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Health Canada has notified Aventis CropScience Canada, that it has no objection to the food use of soybean lines A2704-12 and A5547-127, which have been developed to be tolerant to the broad spectrum herbicide glufosinate ammonium. The Department conducted a comprehensive assessment of these soybean lines according to the Guidelines for the Safety Assessment of Novel Foods. These Guidelines are based upon internationally accepted principles for establishing the safety of foods with novel traits.
The following provides a summary regarding the Aventis CropScience Canada notification to Health Canada and contains no confidential business information.
The soybean lines A2704-12 and A5547-127 were developed through a specific genetic modification to be tolerant to glufosinate ammonium. The soybean plants have been transformed with a bacterial gene, phosphinothricin -N-acetyltransferase (PAT), that confers resistance to the glufosinate ammonium herbicides. The soybeans will be used in the same food applications as conventional soybeans.
Transformation events A2704-12 and A5547-127 were created using particle mediated transformation to introduce plasmid DNA into soybean cells. The inserted DNA sequence consists of the pat gene, a partial copy of the bla (b-lactamase) marker gene, and a bacterial origin of replication for cloning purposes in Escherichia coli. The pat gene is derived from Streptomyces viridochromogenes strain TŘ 494 and codes for the PAT enzyme which detoxifies L-phosphonitricin, the active ingredient in the herbicide glufosinate ammonium. This gene has been altered with plant codons for increased expression without altering the amino acid profile of the protein. The bla marker gene was originally isolated from pBR322 a plasmid of Escherichia coli. This gene confers resistance against b-lactam antibiotics (penicillin, ampicillin, etc.) and is commonly used as a selectable marker. As expected, the transformed plant events do not express the b-lactamase protein as an entire bla sequence has not been inserted into the plant genome. In addition, the bla gene in under the control of a bacterial promoter and would not be expressed in eukaryotic cells.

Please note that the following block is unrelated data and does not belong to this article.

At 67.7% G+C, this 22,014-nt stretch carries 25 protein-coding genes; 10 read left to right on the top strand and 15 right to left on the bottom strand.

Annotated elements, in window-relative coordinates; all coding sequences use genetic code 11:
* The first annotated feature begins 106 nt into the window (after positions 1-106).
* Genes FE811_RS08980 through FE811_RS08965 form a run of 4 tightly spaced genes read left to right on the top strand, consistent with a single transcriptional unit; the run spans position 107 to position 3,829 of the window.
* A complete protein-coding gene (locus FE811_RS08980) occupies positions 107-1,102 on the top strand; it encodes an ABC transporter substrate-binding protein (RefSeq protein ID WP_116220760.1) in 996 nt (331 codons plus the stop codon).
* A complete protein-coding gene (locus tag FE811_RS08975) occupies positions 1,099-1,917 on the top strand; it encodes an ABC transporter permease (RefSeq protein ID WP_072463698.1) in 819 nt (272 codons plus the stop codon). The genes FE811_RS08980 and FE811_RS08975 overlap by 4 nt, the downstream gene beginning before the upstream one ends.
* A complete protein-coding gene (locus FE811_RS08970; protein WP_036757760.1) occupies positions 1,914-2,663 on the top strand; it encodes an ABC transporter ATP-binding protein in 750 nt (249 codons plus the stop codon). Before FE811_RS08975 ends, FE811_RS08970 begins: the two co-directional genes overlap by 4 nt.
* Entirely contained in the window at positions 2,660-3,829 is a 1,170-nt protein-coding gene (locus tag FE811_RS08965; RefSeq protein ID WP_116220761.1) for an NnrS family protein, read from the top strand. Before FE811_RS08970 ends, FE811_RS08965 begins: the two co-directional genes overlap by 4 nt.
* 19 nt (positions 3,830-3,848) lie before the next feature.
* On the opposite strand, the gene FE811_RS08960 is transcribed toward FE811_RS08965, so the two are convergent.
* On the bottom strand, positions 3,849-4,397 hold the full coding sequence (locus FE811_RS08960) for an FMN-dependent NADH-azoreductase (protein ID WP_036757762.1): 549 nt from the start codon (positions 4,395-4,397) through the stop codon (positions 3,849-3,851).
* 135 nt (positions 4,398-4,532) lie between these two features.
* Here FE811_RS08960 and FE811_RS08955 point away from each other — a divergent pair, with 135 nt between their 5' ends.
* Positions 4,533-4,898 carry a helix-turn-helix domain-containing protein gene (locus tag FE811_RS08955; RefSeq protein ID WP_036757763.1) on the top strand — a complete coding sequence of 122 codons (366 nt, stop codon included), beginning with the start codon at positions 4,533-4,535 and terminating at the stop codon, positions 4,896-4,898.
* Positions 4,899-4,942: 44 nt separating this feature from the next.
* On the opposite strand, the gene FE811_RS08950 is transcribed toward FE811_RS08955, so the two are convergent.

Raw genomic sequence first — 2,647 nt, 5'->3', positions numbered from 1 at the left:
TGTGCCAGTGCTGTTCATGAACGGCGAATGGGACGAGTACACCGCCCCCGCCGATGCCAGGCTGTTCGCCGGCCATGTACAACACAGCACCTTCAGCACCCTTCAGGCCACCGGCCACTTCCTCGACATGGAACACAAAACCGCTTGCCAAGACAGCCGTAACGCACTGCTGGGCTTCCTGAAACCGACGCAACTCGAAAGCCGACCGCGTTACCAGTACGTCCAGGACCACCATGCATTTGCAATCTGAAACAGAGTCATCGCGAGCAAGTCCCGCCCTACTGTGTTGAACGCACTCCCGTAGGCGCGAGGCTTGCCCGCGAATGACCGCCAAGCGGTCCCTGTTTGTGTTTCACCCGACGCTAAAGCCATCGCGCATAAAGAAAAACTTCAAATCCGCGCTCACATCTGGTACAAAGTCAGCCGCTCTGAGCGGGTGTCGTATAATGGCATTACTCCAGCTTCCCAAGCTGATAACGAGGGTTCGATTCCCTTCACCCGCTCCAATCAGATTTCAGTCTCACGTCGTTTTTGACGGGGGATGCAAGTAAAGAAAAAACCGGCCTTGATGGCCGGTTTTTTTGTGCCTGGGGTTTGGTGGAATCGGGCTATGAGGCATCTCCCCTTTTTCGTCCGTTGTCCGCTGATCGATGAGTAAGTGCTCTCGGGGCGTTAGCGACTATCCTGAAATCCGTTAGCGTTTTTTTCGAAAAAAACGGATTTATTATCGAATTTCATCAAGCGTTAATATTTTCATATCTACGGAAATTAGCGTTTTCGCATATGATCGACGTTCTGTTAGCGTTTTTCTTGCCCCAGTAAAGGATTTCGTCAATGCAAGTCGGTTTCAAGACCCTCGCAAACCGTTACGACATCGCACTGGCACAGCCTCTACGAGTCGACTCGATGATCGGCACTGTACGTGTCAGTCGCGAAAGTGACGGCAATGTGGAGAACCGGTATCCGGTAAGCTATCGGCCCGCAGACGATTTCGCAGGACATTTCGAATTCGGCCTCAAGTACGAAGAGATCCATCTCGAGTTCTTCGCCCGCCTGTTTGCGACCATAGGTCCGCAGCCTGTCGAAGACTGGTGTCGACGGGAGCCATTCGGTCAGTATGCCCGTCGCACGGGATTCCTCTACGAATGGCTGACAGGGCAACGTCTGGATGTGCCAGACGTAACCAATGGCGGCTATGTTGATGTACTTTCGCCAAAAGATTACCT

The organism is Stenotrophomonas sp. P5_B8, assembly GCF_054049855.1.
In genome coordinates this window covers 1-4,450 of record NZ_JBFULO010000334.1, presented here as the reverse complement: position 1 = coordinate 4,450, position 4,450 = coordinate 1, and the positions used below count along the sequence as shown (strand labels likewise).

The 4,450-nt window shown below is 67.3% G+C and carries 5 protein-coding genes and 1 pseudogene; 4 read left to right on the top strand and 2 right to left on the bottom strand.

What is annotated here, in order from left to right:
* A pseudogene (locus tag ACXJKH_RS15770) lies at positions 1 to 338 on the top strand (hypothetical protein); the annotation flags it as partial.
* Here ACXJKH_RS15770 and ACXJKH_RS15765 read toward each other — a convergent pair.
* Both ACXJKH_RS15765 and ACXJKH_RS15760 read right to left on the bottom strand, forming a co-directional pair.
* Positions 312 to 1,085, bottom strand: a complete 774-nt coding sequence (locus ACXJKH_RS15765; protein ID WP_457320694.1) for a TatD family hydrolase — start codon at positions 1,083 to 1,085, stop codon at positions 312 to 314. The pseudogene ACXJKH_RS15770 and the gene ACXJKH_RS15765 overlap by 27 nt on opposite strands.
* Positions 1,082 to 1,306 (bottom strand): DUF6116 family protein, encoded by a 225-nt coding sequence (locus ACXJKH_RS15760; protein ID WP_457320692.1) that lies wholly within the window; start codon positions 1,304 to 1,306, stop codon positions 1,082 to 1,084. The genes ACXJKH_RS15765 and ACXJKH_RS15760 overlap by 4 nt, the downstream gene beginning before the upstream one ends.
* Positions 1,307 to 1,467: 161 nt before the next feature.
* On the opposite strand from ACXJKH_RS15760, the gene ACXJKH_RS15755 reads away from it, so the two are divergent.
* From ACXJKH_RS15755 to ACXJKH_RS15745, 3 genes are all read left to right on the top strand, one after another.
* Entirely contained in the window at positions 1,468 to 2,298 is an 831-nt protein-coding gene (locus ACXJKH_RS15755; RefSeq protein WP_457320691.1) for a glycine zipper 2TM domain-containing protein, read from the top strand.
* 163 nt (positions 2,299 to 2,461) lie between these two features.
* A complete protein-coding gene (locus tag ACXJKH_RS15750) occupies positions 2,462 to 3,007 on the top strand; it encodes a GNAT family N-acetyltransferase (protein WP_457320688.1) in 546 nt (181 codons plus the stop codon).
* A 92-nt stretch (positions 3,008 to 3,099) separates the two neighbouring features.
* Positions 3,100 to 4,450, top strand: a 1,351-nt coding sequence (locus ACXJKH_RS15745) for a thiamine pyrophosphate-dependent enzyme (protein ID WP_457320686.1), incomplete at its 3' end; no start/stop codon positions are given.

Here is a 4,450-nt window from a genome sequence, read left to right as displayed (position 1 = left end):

Two copies of the pat gene were detected in the genome of soybean event A2704-12. Event A5547-127 was found to have one copy of the pat gene.
Compositional analyses demonstrated that the levels of significant constituents (macro and micro nutrients, endogenous toxicants and anti-nutrients) for the modified soybean lines falls within the anticipated range for unmodified soybean varieties. The novel protein PAT is present at very low levels (0.003% of the crude protein) in soybean seed. Processed soybean fractions contained 2 to 3 orders of magnitude less PAT protein than the unprocessed seed.
Glufosinate ammonium tolerant soybean lines are expected to be used in similar applications as traditional soybean varieties by the food industry and will not result in a change in consumption patterns or dietary exposure.
Compositional analysis included the following data; calcium, phosphorous, potassium, amino acid profile, proximate analysis, fatty acid profile, stacchyose, raffinose, phytic acid, trypsin inhibitor, isoflavones and lectin. Based on the submitted data, there is no scientific evidence to suggest that the composition of the modified soybean lines is different from that of unmodified soybean lines. Soybean lines A2704-12 and A5547-127 should have no significant impact on the nutritional qaulity of the Canadian food supply.
The petitioner has provided data to indicate that there are no allergy or toxicity concerns with soybean lines A2704-12 and A5547-127. The allergenicity, digestive fate and acute toxicity of the PAT protein expressed in the modified lines has been addressed. The pat gene has been previously approved by Health Canada for use in genetically modified corn and canola lines. Based on the extremely low level of exposure to the PAT protein from the soybean lines, its lack of toxicity and unlikelihood of allergenicity, there is no toxicological concern with respect to human consumption.
Health Canada's review of the information presented in support of the food use of glufosinate tolerant soybean lines A2704-12 and A5547-127, concluded that this line does not present human food safety concerns. Health Canada is of the opinion that products from these soybean lines are as safe and nutritious as those made from currently available commercial soybean varieties. Health Canada=s opinion pertains only to the food use of glufosinate ammonium tolerant soybean lines A20704-12 and A5547-127. Issues relating to growing these soybean lines in Canada and their use as animal feed are addressed separately through existing regulatory processes in the Canadian Food Inspection Agency.